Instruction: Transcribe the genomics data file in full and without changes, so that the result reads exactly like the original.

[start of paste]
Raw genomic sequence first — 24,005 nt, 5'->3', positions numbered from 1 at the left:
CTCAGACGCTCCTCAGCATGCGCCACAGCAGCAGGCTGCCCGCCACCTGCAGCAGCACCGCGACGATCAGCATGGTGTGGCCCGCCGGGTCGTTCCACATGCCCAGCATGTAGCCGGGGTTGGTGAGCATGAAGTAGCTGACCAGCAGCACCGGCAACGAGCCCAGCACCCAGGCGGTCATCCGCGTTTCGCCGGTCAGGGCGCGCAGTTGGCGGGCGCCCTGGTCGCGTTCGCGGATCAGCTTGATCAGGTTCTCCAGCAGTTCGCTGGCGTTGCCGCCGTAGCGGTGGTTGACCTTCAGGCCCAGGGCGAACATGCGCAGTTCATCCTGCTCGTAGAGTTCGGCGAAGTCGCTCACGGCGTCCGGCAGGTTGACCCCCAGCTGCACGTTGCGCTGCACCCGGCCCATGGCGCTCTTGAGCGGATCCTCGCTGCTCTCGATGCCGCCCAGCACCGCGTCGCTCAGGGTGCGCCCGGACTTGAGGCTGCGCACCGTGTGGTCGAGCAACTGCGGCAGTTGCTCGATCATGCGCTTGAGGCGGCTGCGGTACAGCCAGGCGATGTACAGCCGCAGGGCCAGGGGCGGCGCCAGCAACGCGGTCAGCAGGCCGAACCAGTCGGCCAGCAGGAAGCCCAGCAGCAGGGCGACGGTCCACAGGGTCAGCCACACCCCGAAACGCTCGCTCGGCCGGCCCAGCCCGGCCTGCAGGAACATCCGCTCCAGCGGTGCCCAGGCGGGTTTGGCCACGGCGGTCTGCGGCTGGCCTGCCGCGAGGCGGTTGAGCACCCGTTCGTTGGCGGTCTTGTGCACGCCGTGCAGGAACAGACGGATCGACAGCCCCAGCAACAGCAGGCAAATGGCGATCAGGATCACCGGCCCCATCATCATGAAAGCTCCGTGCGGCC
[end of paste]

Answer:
Raw genomic sequence first — 24,005 nt, 5'->3', positions numbered from 1 at the left:
CTCAGACGCTCCTCAGCATGCGCCACAGCAGCAGGCTGCCCGCCACCTGCAGCAGCACCGCGACGATCAGCATGGTGTGGCCCGCCGGGTCGTTCCACATGCCCAGCATGTAGCCGGGGTTGGTGAGCATGAAGTAGCTGACCAGCAGCACCGGCAACGAGCCCAGCACCCAGGCGGTCATCCGCGTTTCGCCGGTCAGGGCGCGCAGTTGGCGGGCGCCCTGGTCGCGTTCGCGGATCAGCTTGATCAGGTTCTCCAGCAGTTCGCTGGCGTTGCCGCCGTAGCGGTGGTTGACCTTCAGGCCCAGGGCGAACATGCGCAGTTCATCCTGCTCGTAGAGTTCGGCGAAGTCGCTCACGGCGTCCGGCAGGTTGACCCCCAGCTGCACGTTGCGCTGCACCCGGCCCATGGCGCTCTTGAGCGGATCCTCGCTGCTCTCGATGCCGCCCAGCACCGCGTCGCTCAGGGTGCGCCCGGACTTGAGGCTGCGCACCGTGTGGTCGAGCAACTGCGGCAGTTGCTCGATCATGCGCTTGAGGCGGCTGCGGTACAGCCAGGCGATGTACAGCCGCAGGGCCAGGGGCGGCGCCAGCAACGCGGTCAGCAGGCCGAACCAGTCGGCCAGCAGGAAGCCCAGCAGCAGGGCGACGGTCCACAGGGTCAGCCACACCCCGAAACGCTCGCTCGGCCGGCCCAGCCCGGCCTGCAGGAACATCCGCTCCAGCGGTGCCCAGGCGGGTTTGGCCACGGCGGTCTGCGGCTGGCCTGCCGCGAGGCGGTTGAGCACCCGTTCGTTGGCGGTCTTGTGCACGCCGTGCAGGAACAGACGGATCGACAGCCCCAGCAACAGCAGGCAAATGGCGATCAGGATCACCGGCCCCATCATCATGAAAGCTCCGTGCGGCC